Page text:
Aquinas knew that, even from before Christianity, philosophers had distinguished two kinds of causation with regard to the "cause of being" of the world:
(1) a causation which is “preservative of being with a beginning in time,” in the sense that there was nothing before the material world was brought into existence by the cause of being; and
(2) a causation which is “preservative of being without a beginning in time,” in the sense that there was never a time when there was nothing in existence because the world is begininglessly eternal.
The former type of causation of being is properly speaking creation. The latter type of causation means only conservation of being.
In the first type of causation there are two actvities, creation and preservation.
In the second type of causation there is only one activity, preservation.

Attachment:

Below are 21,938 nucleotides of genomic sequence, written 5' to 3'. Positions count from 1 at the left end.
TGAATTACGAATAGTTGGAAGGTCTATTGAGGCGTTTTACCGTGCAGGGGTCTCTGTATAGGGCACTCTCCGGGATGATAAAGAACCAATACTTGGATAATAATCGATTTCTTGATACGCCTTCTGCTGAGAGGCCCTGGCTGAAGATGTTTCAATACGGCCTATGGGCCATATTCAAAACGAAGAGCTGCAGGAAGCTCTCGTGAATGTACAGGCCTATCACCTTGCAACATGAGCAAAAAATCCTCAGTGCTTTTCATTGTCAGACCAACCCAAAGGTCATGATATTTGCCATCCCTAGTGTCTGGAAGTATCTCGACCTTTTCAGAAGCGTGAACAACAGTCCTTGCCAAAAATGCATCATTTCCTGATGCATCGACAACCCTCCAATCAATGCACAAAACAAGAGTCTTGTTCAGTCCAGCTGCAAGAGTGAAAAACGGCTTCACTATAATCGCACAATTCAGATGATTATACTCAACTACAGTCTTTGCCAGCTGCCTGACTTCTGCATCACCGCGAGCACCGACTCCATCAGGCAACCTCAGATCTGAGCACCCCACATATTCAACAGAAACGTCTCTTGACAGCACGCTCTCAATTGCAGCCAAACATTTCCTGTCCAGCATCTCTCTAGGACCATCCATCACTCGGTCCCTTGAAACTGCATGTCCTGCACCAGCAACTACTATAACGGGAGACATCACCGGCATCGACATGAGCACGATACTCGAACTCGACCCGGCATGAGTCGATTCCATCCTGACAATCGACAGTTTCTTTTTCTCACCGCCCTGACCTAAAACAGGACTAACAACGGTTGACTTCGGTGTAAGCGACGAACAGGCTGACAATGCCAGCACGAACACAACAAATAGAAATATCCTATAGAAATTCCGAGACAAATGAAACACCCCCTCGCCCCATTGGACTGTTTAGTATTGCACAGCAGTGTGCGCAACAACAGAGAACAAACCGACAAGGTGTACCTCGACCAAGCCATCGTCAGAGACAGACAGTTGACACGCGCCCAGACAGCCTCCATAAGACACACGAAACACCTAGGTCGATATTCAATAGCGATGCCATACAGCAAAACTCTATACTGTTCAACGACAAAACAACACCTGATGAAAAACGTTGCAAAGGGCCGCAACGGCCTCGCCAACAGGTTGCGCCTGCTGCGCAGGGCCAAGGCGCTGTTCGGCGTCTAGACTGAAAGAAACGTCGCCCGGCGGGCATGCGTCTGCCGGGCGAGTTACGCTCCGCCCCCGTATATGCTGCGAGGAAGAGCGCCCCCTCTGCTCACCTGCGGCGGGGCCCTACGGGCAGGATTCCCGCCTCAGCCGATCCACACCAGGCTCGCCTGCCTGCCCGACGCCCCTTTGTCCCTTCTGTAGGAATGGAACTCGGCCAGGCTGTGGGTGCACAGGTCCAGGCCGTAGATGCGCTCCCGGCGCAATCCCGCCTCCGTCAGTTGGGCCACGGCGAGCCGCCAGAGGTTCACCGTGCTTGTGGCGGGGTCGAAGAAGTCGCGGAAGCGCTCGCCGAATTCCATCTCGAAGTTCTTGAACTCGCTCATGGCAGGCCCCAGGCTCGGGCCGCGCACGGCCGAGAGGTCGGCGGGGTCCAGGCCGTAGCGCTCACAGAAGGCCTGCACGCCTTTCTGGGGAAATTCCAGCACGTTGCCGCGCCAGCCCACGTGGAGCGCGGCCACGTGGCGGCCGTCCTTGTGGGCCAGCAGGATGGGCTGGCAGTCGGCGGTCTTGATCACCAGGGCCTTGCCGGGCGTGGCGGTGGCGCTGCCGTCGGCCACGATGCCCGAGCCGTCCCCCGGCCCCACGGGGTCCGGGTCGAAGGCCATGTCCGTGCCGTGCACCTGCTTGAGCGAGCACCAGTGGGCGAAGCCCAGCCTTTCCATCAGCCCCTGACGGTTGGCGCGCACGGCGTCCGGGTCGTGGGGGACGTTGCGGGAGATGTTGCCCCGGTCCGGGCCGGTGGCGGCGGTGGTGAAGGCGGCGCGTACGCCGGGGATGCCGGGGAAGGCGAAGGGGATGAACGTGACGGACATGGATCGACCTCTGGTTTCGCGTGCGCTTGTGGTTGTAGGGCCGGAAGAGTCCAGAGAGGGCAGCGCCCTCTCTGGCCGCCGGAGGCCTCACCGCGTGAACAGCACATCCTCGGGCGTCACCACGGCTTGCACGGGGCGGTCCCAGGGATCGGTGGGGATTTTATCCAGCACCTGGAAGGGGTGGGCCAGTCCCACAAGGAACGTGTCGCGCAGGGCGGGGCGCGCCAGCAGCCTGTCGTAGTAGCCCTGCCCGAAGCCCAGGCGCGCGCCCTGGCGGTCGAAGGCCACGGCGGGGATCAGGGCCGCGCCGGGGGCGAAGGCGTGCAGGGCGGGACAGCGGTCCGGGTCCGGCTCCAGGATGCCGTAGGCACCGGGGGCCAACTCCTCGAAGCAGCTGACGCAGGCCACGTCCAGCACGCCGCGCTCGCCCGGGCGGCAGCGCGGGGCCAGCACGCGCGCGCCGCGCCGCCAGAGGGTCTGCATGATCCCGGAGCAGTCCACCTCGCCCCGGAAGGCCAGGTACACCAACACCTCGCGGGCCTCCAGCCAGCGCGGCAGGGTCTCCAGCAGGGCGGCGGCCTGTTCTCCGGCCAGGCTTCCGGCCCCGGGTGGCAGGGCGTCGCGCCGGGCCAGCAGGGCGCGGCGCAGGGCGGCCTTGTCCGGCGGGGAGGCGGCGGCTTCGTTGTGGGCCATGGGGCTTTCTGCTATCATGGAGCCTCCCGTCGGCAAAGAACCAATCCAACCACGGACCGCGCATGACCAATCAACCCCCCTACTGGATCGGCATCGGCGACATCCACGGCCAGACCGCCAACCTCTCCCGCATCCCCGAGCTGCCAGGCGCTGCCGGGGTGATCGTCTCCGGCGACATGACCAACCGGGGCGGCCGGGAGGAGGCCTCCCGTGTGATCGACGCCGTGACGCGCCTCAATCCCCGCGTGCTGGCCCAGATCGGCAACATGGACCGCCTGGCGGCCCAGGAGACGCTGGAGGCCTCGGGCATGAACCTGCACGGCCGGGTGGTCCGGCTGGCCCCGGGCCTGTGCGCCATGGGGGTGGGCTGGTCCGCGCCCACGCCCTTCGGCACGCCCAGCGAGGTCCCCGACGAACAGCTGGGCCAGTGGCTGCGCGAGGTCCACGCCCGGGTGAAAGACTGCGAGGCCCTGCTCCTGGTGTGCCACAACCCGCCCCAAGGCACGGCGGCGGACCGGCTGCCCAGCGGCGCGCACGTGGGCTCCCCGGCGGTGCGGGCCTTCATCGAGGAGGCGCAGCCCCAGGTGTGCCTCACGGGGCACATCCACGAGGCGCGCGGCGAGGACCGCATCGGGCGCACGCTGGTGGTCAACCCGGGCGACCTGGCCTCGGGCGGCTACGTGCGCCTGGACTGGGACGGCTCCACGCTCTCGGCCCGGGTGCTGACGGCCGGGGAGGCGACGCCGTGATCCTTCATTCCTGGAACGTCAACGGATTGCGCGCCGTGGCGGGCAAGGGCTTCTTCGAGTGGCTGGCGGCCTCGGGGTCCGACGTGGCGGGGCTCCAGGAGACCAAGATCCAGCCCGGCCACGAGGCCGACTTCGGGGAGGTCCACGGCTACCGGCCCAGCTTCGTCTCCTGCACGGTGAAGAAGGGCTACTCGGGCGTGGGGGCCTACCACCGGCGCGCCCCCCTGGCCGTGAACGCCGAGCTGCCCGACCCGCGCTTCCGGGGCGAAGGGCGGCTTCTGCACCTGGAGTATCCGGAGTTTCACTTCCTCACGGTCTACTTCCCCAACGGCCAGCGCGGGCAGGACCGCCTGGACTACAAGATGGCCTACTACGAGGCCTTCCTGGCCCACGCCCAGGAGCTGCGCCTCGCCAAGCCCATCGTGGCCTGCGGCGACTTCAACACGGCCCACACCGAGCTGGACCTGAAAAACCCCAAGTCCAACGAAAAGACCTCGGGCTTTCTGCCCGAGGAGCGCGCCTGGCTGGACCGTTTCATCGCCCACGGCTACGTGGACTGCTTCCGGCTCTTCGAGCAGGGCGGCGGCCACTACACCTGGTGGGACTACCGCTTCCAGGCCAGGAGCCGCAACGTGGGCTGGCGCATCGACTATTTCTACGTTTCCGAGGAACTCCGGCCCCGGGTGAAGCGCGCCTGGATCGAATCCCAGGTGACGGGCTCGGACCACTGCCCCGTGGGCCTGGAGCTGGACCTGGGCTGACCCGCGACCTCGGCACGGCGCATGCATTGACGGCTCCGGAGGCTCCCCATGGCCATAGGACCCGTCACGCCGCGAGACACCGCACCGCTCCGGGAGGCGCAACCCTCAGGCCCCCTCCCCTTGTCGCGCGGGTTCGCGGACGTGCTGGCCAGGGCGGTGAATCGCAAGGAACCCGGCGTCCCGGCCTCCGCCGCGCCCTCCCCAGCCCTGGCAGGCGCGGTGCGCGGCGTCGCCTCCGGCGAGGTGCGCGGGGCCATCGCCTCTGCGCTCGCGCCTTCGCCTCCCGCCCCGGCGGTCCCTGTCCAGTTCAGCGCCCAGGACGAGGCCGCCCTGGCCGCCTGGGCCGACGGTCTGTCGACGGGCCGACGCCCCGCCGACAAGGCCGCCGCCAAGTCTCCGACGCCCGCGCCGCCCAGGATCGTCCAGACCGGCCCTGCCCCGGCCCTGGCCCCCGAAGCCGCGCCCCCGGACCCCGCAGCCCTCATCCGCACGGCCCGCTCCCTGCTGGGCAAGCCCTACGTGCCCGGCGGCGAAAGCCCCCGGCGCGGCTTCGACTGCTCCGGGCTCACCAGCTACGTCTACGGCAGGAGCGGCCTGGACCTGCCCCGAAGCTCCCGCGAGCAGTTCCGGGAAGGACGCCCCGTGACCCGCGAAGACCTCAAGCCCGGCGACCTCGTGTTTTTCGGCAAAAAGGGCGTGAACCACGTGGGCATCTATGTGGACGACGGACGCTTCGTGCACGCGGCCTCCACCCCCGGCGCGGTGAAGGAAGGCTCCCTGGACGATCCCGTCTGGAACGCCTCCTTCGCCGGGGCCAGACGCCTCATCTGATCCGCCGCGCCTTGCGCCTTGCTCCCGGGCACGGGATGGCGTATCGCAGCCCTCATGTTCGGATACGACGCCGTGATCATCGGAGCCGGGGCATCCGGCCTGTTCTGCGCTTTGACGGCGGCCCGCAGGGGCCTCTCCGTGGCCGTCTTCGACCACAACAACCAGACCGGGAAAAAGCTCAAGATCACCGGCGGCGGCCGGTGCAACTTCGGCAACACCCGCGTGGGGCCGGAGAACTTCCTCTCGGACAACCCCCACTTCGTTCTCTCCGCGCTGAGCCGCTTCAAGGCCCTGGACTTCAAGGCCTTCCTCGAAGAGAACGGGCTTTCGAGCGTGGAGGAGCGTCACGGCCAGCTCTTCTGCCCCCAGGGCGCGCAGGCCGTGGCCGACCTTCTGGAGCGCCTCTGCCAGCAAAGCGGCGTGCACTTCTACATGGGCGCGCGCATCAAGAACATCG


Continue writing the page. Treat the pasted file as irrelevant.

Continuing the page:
For one thing is the activity that causes the staying in existence of things ‘which have always existed;’ and another, the activity that causes the coming into existence of things ‘which begin to exist for the first time’ out of no pre-existing materials.
The activity of holding in existence a begininglessly eternal world is not creation. And this is the type of causation that Aquinas attributes to 'his Aristotle.'
Here Aquinas explicitly declares himself at variance with 'his Aristotle,' for Aquinas embraces as his own the causation of being with a beginning in time.
A careful reading of Aquinas shows that he is not as imprecise as it may appear on the issue of how the world came to exist. Aquinas’ understanding of the notions involved when addressing this issue and the contexts in which the issue is confronted leave no room for doubt as to where Aquinas stands with respect to other philosophers and as to what he wanted to say himself about the creation of the world.